Where to Find Traditional Egyptian Cuisine
The obvious answer to this question is everywhere, but like in other countries, some spots just do it better than others. Your best bet is to ask your guides on your Egypt tours. Since they are locals and know the area, they will have the best recommendations for you and are a trustworthy source.
Failing that, follow the locals. This is one of the normal trusted go-to ways of finding out the best spots to eat around the world and Egypt is no exception. You won’t find the locals at the fancy hotel restaurants. Instead, you will find them buying from the street vendors or ducking into small family run restaurants off the street. Depending on where you are, there may be a little bit of a language barrier however, pointing always works and the Egyptians are incredibly warm and friendly and will be happy to help you.
With that being said, here are a few good Egyptian restaurants to keep in mind as you travel. (Note: these are only a tiny fraction of hte fantastic restaurants found around the country!)
In Cairo: Zooba and Naguib Mahfouz Restaurant and Cafe
In Luxor: Al-Sahaby Lane Restaurant and Sofra Restaurant and Cafe
In Aswan: Chef Khalil and Al Makka
Must- Try Egyptian Foods
Egypt has a number of different dishes, some of which are regional. While I recommend you try as much as you can throughout your Egypt vacation, there are a few things that are an absolute must-try. These include:
Egyptian Bread: Bread may seem like a bit of a silly thing to list as a must-try, but once you have it you will understand. Egyptian bread is delicious, and it’s also an important part of almost every meal. Traditional Egyptian bread is a thick pita bread called eish baladi and is often used as a utensil to scoop up food and sauces or to wrap kebabs and falafel.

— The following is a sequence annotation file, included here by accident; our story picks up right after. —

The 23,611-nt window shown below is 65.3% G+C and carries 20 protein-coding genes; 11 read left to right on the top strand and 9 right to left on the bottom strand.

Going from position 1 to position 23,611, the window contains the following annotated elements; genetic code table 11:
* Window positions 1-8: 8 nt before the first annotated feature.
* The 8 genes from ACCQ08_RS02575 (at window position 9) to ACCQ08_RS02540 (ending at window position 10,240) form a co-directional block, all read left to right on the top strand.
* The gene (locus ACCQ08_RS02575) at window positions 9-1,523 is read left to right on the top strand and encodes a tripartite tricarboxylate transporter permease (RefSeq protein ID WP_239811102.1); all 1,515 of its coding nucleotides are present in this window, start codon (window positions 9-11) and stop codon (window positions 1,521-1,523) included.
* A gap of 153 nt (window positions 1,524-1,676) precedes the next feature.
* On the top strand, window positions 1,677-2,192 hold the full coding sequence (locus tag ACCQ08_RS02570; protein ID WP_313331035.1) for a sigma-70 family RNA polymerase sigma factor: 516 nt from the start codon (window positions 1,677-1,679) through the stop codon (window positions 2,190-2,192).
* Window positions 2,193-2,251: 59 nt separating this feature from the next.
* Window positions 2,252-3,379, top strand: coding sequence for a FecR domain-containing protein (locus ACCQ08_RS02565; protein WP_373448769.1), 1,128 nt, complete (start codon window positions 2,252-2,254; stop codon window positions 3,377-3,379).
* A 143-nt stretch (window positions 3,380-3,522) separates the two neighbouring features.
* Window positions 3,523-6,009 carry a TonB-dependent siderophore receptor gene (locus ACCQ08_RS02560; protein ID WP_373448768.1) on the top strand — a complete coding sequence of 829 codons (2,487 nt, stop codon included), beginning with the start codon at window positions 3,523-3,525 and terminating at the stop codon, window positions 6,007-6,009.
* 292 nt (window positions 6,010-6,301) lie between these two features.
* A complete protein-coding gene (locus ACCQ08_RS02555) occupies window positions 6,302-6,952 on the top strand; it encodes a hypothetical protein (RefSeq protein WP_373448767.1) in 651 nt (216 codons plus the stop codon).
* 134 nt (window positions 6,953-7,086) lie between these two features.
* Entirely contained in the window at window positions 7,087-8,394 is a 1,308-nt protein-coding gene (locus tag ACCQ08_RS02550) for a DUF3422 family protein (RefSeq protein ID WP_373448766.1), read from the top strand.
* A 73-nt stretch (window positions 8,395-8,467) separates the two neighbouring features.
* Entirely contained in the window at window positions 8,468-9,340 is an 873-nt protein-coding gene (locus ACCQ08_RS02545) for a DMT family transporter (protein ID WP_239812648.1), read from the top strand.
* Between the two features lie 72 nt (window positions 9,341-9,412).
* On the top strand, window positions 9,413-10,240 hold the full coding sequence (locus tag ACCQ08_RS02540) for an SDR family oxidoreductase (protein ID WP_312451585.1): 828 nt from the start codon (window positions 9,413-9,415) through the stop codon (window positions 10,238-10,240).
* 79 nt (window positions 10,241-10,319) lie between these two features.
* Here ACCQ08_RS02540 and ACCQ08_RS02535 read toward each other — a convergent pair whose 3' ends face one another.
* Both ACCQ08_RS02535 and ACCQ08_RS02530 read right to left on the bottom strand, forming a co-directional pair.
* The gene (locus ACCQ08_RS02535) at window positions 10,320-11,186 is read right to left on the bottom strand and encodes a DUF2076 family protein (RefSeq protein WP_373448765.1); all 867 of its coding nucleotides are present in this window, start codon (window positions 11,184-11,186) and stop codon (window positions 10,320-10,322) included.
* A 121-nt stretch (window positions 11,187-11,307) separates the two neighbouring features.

Kushari: Kushari is one of those dishes that sounds super strange but somehow manages to taste delicious. It’s a combination of spaghetti, macaroni, onions, lentils, garlic, tomato sauce, chilli sauce, and more all mixed together. It’s thought that Kushari dates back to the 19th century and was created based on an influence of both Indian and Italian cuisines. But while it may not be as historic as other dishes, it is much loved across the country. There are some Kushari restaurants but normally it is sold as a street food.
Macaroni Bechamel: This is a dish that you’re more likely to find at home. It’s a filling dish that combines flavors, cheese and pasta to create something delicious. It’s like Egyptian mac and cheese!
Ta’meya and Ful Medames : Ta’meya is Egyptian fava bean falafel that is fried and served with tahina and Egyptian bread. They can be eaten with breakfast, lunch, and dinner but are most often served as an accompaniment to another Egyptian fava bean dish called ful medames. Ful medames is cooked fava beans with vegetables and spices. It’s a staple in Egyptian culture and is thought to date back to ancient Egypt.